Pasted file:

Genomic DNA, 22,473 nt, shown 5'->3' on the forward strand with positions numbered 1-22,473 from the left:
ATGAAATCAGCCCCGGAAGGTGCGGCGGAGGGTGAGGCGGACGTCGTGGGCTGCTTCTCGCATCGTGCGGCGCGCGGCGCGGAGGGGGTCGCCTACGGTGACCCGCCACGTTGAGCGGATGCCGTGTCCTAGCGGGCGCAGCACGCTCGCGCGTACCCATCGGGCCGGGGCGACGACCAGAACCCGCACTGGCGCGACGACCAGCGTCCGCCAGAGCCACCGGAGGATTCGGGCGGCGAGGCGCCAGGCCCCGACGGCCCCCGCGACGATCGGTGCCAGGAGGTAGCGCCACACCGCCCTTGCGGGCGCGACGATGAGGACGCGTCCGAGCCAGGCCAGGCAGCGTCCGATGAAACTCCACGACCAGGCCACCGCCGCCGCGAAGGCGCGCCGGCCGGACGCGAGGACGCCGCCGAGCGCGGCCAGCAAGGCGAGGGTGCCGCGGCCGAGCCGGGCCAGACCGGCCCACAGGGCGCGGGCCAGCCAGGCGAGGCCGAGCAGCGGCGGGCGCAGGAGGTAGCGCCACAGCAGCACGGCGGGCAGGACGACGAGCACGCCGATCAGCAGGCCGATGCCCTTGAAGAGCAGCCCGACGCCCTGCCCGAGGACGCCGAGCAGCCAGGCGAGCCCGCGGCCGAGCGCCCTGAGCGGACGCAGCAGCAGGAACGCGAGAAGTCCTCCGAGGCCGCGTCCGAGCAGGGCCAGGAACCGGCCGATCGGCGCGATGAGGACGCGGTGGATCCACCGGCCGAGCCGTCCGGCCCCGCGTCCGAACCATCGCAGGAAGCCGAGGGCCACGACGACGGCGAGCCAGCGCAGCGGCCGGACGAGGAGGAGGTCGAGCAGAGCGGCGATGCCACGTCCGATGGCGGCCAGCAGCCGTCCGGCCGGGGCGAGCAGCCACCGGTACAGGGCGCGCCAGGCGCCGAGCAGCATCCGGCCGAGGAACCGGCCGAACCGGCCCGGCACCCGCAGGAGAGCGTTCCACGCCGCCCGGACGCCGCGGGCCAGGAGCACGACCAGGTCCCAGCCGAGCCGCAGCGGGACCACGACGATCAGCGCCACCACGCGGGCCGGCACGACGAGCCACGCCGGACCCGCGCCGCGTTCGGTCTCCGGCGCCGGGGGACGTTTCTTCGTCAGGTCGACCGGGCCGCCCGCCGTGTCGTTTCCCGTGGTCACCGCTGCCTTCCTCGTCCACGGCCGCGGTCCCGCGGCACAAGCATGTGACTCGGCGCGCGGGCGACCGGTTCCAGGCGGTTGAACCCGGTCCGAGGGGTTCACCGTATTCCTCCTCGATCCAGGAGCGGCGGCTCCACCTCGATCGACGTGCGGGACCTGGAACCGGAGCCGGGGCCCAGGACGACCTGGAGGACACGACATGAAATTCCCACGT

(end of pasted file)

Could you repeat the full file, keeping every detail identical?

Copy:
Genomic DNA, 22,473 nt, shown 5'->3' on the forward strand with positions numbered 1-22,473 from the left:
ATGAAATCAGCCCCGGAAGGTGCGGCGGAGGGTGAGGCGGACGTCGTGGGCTGCTTCTCGCATCGTGCGGCGCGCGGCGCGGAGGGGGTCGCCTACGGTGACCCGCCACGTTGAGCGGATGCCGTGTCCTAGCGGGCGCAGCACGCTCGCGCGTACCCATCGGGCCGGGGCGACGACCAGAACCCGCACTGGCGCGACGACCAGCGTCCGCCAGAGCCACCGGAGGATTCGGGCGGCGAGGCGCCAGGCCCCGACGGCCCCCGCGACGATCGGTGCCAGGAGGTAGCGCCACACCGCCCTTGCGGGCGCGACGATGAGGACGCGTCCGAGCCAGGCCAGGCAGCGTCCGATGAAACTCCACGACCAGGCCACCGCCGCCGCGAAGGCGCGCCGGCCGGACGCGAGGACGCCGCCGAGCGCGGCCAGCAAGGCGAGGGTGCCGCGGCCGAGCCGGGCCAGACCGGCCCACAGGGCGCGGGCCAGCCAGGCGAGGCCGAGCAGCGGCGGGCGCAGGAGGTAGCGCCACAGCAGCACGGCGGGCAGGACGACGAGCACGCCGATCAGCAGGCCGATGCCCTTGAAGAGCAGCCCGACGCCCTGCCCGAGGACGCCGAGCAGCCAGGCGAGCCCGCGGCCGAGCGCCCTGAGCGGACGCAGCAGCAGGAACGCGAGAAGTCCTCCGAGGCCGCGTCCGAGCAGGGCCAGGAACCGGCCGATCGGCGCGATGAGGACGCGGTGGATCCACCGGCCGAGCCGTCCGGCCCCGCGTCCGAACCATCGCAGGAAGCCGAGGGCCACGACGACGGCGAGCCAGCGCAGCGGCCGGACGAGGAGGAGGTCGAGCAGAGCGGCGATGCCACGTCCGATGGCGGCCAGCAGCCGTCCGGCCGGGGCGAGCAGCCACCGGTACAGGGCGCGCCAGGCGCCGAGCAGCATCCGGCCGAGGAACCGGCCGAACCGGCCCGGCACCCGCAGGAGAGCGTTCCACGCCGCCCGGACGCCGCGGGCCAGGAGCACGACCAGGTCCCAGCCGAGCCGCAGCGGGACCACGACGATCAGCGCCACCACGCGGGCCGGCACGACGAGCCACGCCGGACCCGCGCCGCGTTCGGTCTCCGGCGCCGGGGGACGTTTCTTCGTCAGGTCGACCGGGCCGCCCGCCGTGTCGTTTCCCGTGGTCACCGCTGCCTTCCTCGTCCACGGCCGCGGTCCCGCGGCACAAGCATGTGACTCGGCGCGCGGGCGACCGGTTCCAGGCGGTTGAACCCGGTCCGAGGGGTTCACCGTATTCCTCCTCGATCCAGGAGCGGCGGCTCCACCTCGATCGACGTGCGGGACCTGGAACCGGAGCCGGGGCCCAGGACGACCTGGAGGACACGACATGAAATTCCCACGT